Australia U19 captain admits batting needs to improve as his team prepare for their Super League semi-final.
Lloyd Pope might have made all the headlines with his record-breaking eight-wicket haul in Australia’s quarter-final against England at the ICC Under 19 Cricket World Cup on Tuesday, but Jason Sangha, the Australian captain, didn’t have too shabby a game either.
To start with, he stood tall amid falling wickets to score 58 in an innings total of 127, where the second-highest individual score was 16, and then took three of the smartest catches you’ll see in the slips, all off Pope.
“It was quite tough. Losing early wickets isn’t always easy. I had to be really simple in my shot selection and also my plans and my processes. I had to make sure I had a clear mind about batting and knew exactly what balls to hit and what balls to defend,” Sangha told Cricket Australia the day after the 31-run win put his team in the semi-final.
“It was quite tough but I was lucky enough to have a bit of support towards the back-end of the innings. Someone like Baxter (Holt) and Zak (Evans) drying up a few balls makes my job a little bit easier. I’d love to have been there in the 40th over with a few more runs. But looking hindsight, it doesn’t matter when your spinner gets an eight-for.”
The eight-for, Pope’s 8/35, was special not only because of the wickets taken, but also because it came after England had reached 47 for no loss by the eighth over in a small chase.
“Pope is the type of player, on his day he just keeps going and going and going and loves getting a string of wickets. So good to see he really stepped up on the big occasion and I’m so proud of him for doing that,” said Sangha.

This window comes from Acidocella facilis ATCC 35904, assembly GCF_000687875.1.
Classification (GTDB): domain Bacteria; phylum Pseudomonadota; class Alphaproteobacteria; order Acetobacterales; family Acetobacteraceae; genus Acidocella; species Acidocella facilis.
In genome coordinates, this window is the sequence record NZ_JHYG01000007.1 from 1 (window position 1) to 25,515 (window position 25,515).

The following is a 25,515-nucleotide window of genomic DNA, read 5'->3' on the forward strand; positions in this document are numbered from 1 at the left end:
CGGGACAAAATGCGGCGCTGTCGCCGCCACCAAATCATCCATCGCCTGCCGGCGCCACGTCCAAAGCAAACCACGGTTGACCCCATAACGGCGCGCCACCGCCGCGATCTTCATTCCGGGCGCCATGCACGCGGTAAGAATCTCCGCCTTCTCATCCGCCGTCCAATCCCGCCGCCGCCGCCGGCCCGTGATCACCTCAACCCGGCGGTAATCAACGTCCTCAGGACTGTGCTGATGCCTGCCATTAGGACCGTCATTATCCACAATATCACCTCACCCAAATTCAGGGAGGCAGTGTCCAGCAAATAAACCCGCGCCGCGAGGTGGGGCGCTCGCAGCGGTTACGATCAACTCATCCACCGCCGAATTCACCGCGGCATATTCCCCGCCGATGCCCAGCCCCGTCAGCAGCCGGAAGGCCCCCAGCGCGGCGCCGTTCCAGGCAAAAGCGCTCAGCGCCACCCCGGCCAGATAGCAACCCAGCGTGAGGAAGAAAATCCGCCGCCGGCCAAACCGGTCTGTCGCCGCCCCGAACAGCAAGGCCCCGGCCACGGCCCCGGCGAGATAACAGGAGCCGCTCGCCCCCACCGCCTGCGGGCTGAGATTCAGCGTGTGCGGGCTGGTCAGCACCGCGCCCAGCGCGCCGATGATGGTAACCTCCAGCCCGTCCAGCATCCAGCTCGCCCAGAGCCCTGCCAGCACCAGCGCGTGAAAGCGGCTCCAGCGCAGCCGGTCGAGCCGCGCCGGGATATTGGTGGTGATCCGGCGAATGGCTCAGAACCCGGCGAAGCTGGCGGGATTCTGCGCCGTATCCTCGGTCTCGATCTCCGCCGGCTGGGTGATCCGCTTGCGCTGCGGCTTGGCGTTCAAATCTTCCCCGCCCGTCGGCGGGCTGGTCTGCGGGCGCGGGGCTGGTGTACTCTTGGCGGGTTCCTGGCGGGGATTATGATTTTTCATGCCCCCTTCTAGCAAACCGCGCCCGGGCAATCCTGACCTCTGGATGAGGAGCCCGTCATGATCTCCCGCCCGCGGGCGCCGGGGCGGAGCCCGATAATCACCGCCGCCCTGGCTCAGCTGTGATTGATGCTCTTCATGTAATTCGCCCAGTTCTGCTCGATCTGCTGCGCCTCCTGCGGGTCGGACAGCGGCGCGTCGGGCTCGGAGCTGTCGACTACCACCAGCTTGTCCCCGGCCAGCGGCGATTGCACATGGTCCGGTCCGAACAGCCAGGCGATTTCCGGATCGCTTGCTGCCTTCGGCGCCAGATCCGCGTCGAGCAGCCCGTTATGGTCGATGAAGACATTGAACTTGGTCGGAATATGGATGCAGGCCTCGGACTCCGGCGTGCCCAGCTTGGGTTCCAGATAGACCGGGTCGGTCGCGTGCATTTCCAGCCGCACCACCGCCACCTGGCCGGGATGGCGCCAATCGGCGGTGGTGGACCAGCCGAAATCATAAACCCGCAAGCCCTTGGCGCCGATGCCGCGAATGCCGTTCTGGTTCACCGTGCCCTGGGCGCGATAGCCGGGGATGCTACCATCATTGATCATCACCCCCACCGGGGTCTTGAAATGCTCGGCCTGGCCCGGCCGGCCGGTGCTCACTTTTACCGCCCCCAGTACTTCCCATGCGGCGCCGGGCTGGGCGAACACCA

“I always knew if we could get one wicket during that period, the first 50-run partnership, we could start building some pressure and building some momentum. For us it was just about making sure we stayed disciplined, stuck to our plans, try to bowl tight and we’ll eventually get a wicket. So as soon as we got the first one and put pressure on the new batsman coming in, we started to get that momentum back and just kept going and going through them. It’s nice to see that, when we are in a bit of a groove the game opened and we grabbed it with both hands.”
To bring down a team from that position of almost complete authority to 96 all out has given the Australians confidence that they can win from anywhere. “That’s definitely No. 1. For a team to be none for 47 and to bowl them out for under a 100 is absolutely amazing. Everyone sort of really hunting as a pack. Obviously Pope got an eight-for, but there were really some good bowling contributions as well. Like Param (Uppal) bowled really well to tie one end, the fielding was amazing. Jonathan Merlo’s run out (of Tom Scriven). The team worked really well once we got those couple of wickets and we really squeezed the England team a lot.”
Up next for Australia is either New Zealand, the hosts of the tournament, or Afghanistan, who will face off in Christchurch on Thursday.
Australia, who played their quarter-final in Queenstown, have to acclimatise to the new city and Sangha confirmed that they would be watching the other quarter-final quite intently to figure out what their plans should be.
Most important though, will be improving their batting, which hasn’t always come to the party.
“In every game of cricket, there’s always room for improvement. We really showed that we’re a really good bowling unit and we can really win from any position. The batting needs to improve a little bit from the last game. We’ve had some good batting performances leading into the quarter-final but for us to get better, really obviously keep working on a good strong stab with the bat,” Sangha said.
“We’ve probably still not played our best game of cricket. With the ball we’ve shown we can really dominate teams and bowl them out. But I still feel we haven’t played our best cricket yet. We’ve been improving 10-15 per cent every game, ever since the first game against India. I’m really confident the guys going into the next game are going to keep getting better and better and better. It’s really important for us to keep playing our best cricket but if we can put in a similar performance with the ball, like last game, and keep improving with the bat and learn from our mistakes from the last game, I’m confident we’re going to go well into our semi-final.”
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